There is a misconception amongst those eager to ascend the corporate ladder. It is that once you arrive at the top, you will have acquired the majority of experience and knowledge necessary to stand there confidently. That amateur emotions such as nerves, self-doubt or fear of failure will be gradually relegated, along with travelling economy or having to explain every decision you make. Sometimes, the task of removing these personal fears is undertaken consciously from the get-go; courses are sought-out, mentors are found and self-work is done. But what happens to those who skip these classes, not realising they are the key to balance at the height of one’s career? Tori Ufondu discusses the pitfalls of high-ranking CEOs who are not only afraid to take the leap into re-visiting personal lessons not yet learned, but those who are too afraid even to look down.
The first CEO I ever worked with just happened to be drunk and technically, I wasn’t working. I was enjoying a quiet evening out that somehow ended with this highly accomplished man admitting he was waiting to be found out, exhausted by the amount of stress he was under and unsure whether he actually enjoyed the senior role he’d spent 20 years chasing. A married father approaching his mid-forties, the pressure was palpable. And as he folded himself into a taxi at the end of the night, I saw how misguided it is to label someone as successful based solely on their job title. Even more so, if fundamentally they are frightened and unfulfilled.
As the layers of responsibility, accountability and expectation grow, many of the leaders I’ve met have attempted to sever the connection between their professional and personal wiring. They navigate around personal barriers any way they know how, all in the belief that stopping is unacceptable and that everything they need will eventually catch up or fix itself along the way. And for a time this approach works, they reach their summit through stealth and hard work. But there’s a problem. The way you’re truly wired doesn’t disappear, it just lays dormant. Any issues you haven’t taken the time to address and resolve ultimately become woven into that which may one day shake your stability.
Exposing your weakest link
To be a powerful leader it’s certainly not necessary to deal with your fears or faults head-on, let’s be honest. We’ve all known someone in a position of authority, someone at the helm who’s able to produce results but is significantly lacking socially, morally or in some other capacity we consider vital to our own lives. However, to be a powerful human being with expert leadership as one of your many resources, it is necessary to confront any part of your psyche that threatens to undo you. Presentation angst, difficulty building genuine rapport with your team, discomfort with criticism – no matter how small, large or irrational, there is a lesson there. In order to lead from a strong, well-rounded perspective, all dead weight must be checked-in at every rung of the ladder, including the top.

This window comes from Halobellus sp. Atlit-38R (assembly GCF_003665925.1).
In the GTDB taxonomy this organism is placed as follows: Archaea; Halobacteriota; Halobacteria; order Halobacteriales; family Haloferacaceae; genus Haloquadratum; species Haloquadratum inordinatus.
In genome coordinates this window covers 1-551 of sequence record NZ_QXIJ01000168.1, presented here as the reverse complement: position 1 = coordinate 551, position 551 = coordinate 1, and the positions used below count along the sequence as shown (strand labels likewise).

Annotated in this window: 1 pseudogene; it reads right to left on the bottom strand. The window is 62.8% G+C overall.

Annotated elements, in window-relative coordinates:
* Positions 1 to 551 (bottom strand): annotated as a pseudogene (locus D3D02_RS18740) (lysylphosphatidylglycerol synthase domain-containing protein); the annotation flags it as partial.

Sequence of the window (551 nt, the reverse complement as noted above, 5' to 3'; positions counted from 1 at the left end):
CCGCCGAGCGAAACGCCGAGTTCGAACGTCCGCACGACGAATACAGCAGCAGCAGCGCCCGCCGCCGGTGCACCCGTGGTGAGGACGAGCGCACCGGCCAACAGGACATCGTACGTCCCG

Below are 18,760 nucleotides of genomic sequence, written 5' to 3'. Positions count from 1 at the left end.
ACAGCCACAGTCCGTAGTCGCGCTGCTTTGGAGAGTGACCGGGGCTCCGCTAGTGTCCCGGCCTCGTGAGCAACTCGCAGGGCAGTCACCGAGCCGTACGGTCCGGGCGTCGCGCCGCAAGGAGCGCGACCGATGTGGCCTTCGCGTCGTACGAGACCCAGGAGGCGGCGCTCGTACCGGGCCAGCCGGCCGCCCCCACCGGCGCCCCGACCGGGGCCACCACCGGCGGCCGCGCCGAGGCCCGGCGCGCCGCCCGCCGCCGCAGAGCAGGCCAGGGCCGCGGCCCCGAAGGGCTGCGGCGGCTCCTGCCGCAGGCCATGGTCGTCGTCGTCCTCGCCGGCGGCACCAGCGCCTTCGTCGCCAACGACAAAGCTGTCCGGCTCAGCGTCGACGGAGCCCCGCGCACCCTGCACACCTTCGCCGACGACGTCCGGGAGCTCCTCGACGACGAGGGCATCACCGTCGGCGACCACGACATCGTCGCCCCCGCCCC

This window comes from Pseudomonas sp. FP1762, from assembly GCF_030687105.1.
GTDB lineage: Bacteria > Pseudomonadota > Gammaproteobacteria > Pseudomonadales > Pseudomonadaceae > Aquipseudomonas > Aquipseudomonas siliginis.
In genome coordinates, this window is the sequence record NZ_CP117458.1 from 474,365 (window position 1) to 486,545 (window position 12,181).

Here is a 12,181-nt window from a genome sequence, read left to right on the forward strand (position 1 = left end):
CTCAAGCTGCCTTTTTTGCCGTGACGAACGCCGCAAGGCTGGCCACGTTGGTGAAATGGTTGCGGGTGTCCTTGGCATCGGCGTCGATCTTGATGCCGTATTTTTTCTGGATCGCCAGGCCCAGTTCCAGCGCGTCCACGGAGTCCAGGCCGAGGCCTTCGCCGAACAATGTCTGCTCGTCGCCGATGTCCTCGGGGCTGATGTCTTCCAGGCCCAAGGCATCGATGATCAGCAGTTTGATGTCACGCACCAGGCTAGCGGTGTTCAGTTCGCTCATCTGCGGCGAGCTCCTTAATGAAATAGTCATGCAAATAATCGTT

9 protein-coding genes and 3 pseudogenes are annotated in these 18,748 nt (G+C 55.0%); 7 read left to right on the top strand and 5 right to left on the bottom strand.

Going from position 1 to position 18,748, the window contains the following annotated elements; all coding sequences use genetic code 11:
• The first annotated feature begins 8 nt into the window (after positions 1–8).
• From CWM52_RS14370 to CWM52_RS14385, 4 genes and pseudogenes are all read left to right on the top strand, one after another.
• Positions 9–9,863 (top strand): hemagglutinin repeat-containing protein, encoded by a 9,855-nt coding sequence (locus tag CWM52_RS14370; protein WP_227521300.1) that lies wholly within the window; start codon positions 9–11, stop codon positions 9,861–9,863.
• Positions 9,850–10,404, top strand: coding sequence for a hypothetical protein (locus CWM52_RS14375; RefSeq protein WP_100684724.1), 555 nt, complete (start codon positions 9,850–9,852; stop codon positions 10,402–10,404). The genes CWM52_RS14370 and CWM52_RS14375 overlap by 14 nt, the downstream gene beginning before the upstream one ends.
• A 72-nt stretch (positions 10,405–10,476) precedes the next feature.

A different sort of investment
For CEOs who spend the majority of their days consumed by strategic, results-oriented and time-critical thinking, the idea of slowing down for self reflection can feel like a backward and futile venture. In these cases the same principles applied to solving business challenges should be considered. This is the best deal you will ever make. Invest the time, the patience. Recognise that understanding personal blockers enables you to work through them in search of solutions and a viable plan of action. Remind yourself that avoiding challenges doesn’t work and that keeping an eye on your weakest link isn’t enough, you need to strengthen it. This opportunity to fortify your position at the top, if indeed it is where you wish to remain, involves interrogating your own core values as you would a company’s, questioning your beliefs as rigorously as newly presented business facts, and examining the presence of any issues that impact performance.
Ask the right questions
It was Voltaire who said “Judge a man by his questions rather than by his answers.” So, if failure is the fear you carry, ask yourself whether it’s the concept of failure or the actual reality that you would be unable to deal with. If you’re determined to prove you’re the best at what you do, ask yourself why you need to prove it instead of justdoing it. Even question your reason for scaling the ladder, were you moving towards or away from something?
There are those who will survive for decades, outwardly content with having achieved their professional goal, those for whom a drink before board meetings, stress-filled days and volatile working relationships are perceived as par for the course. I challenge that mindset daily, as well as that way of living. To lead from above you must ironically ask yourself what you require to stay grounded. You must find out which internal resources have been unexercised in favour of external dependencies. And then fix them. All this, for a real shot at professional and personal success.